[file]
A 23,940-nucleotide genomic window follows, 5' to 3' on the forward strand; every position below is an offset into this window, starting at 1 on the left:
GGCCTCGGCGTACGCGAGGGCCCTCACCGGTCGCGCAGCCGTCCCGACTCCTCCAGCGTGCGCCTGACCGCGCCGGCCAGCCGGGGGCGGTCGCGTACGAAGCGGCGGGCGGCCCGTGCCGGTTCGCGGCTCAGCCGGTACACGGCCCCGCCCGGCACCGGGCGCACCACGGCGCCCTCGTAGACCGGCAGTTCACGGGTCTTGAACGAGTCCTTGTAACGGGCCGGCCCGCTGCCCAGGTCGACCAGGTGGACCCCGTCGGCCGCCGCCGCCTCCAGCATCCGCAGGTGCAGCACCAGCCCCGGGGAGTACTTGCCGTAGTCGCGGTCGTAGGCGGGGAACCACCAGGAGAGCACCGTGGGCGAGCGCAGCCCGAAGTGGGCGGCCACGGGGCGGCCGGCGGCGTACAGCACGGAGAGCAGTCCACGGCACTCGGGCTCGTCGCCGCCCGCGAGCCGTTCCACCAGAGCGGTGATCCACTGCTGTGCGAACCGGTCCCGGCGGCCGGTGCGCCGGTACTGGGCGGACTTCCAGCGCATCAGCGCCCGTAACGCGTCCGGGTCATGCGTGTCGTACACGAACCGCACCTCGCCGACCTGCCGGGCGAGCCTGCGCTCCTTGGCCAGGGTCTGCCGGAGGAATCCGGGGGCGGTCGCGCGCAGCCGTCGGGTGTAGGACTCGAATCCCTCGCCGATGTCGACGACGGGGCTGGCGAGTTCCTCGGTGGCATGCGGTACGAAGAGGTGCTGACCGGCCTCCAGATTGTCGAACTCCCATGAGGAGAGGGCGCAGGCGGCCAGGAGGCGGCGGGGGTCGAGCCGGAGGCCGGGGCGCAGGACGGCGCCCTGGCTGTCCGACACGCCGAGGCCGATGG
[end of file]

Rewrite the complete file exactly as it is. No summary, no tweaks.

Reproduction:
A 23,940-nucleotide genomic window follows, 5' to 3' on the forward strand; every position below is an offset into this window, starting at 1 on the left:
GGCCTCGGCGTACGCGAGGGCCCTCACCGGTCGCGCAGCCGTCCCGACTCCTCCAGCGTGCGCCTGACCGCGCCGGCCAGCCGGGGGCGGTCGCGTACGAAGCGGCGGGCGGCCCGTGCCGGTTCGCGGCTCAGCCGGTACACGGCCCCGCCCGGCACCGGGCGCACCACGGCGCCCTCGTAGACCGGCAGTTCACGGGTCTTGAACGAGTCCTTGTAACGGGCCGGCCCGCTGCCCAGGTCGACCAGGTGGACCCCGTCGGCCGCCGCCGCCTCCAGCATCCGCAGGTGCAGCACCAGCCCCGGGGAGTACTTGCCGTAGTCGCGGTCGTAGGCGGGGAACCACCAGGAGAGCACCGTGGGCGAGCGCAGCCCGAAGTGGGCGGCCACGGGGCGGCCGGCGGCGTACAGCACGGAGAGCAGTCCACGGCACTCGGGCTCGTCGCCGCCCGCGAGCCGTTCCACCAGAGCGGTGATCCACTGCTGTGCGAACCGGTCCCGGCGGCCGGTGCGCCGGTACTGGGCGGACTTCCAGCGCATCAGCGCCCGTAACGCGTCCGGGTCATGCGTGTCGTACACGAACCGCACCTCGCCGACCTGCCGGGCGAGCCTGCGCTCCTTGGCCAGGGTCTGCCGGAGGAATCCGGGGGCGGTCGCGCGCAGCCGTCGGGTGTAGGACTCGAATCCCTCGCCGATGTCGACGACGGGGCTGGCGAGTTCCTCGGTGGCATGCGGTACGAAGAGGTGCTGACCGGCCTCCAGATTGTCGAACTCCCATGAGGAGAGGGCGCAGGCGGCCAGGAGGCGGCGGGGGTCGAGCCGGAGGCCGGGGCGCAGGACGGCGCCCTGGCTGTCCGACACGCCGAGGCCGATGG